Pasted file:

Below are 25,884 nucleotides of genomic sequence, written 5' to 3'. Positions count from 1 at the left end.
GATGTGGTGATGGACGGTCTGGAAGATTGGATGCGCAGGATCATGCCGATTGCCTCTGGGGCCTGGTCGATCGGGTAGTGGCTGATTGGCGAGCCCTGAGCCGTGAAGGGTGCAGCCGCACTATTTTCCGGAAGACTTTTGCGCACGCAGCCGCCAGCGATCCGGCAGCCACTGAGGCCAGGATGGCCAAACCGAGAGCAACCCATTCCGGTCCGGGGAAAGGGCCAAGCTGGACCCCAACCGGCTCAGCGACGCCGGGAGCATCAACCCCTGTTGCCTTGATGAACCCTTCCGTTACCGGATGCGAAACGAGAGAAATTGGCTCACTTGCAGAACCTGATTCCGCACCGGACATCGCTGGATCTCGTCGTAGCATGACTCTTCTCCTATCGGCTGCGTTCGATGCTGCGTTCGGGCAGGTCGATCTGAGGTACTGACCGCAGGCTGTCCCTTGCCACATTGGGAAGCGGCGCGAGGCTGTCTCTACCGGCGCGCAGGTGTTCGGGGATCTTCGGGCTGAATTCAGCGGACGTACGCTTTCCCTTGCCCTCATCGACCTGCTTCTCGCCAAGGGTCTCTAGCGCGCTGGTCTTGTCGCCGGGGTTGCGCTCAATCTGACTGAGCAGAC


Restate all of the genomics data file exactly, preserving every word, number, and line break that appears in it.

Below are 25,884 nucleotides of genomic sequence, written 5' to 3'. Positions count from 1 at the left end.
GATGTGGTGATGGACGGTCTGGAAGATTGGATGCGCAGGATCATGCCGATTGCCTCTGGGGCCTGGTCGATCGGGTAGTGGCTGATTGGCGAGCCCTGAGCCGTGAAGGGTGCAGCCGCACTATTTTCCGGAAGACTTTTGCGCACGCAGCCGCCAGCGATCCGGCAGCCACTGAGGCCAGGATGGCCAAACCGAGAGCAACCCATTCCGGTCCGGGGAAAGGGCCAAGCTGGACCCCAACCGGCTCAGCGACGCCGGGAGCATCAACCCCTGTTGCCTTGATGAACCCTTCCGTTACCGGATGCGAAACGAGAGAAATTGGCTCACTTGCAGAACCTGATTCCGCACCGGACATCGCTGGATCTCGTCGTAGCATGACTCTTCTCCTATCGGCTGCGTTCGATGCTGCGTTCGGGCAGGTCGATCTGAGGTACTGACCGCAGGCTGTCCCTTGCCACATTGGGAAGCGGCGCGAGGCTGTCTCTACCGGCGCGCAGGTGTTCGGGGATCTTCGGGCTGAATTCAGCGGACGTACGCTTTCCCTTGCCCTCATCGACCTGCTTCTCGCCAAGGGTCTCTAGCGCGCTGGTCTTGTCGCCGGGGTTGCGCTCAATCTGACTGAGCAGAC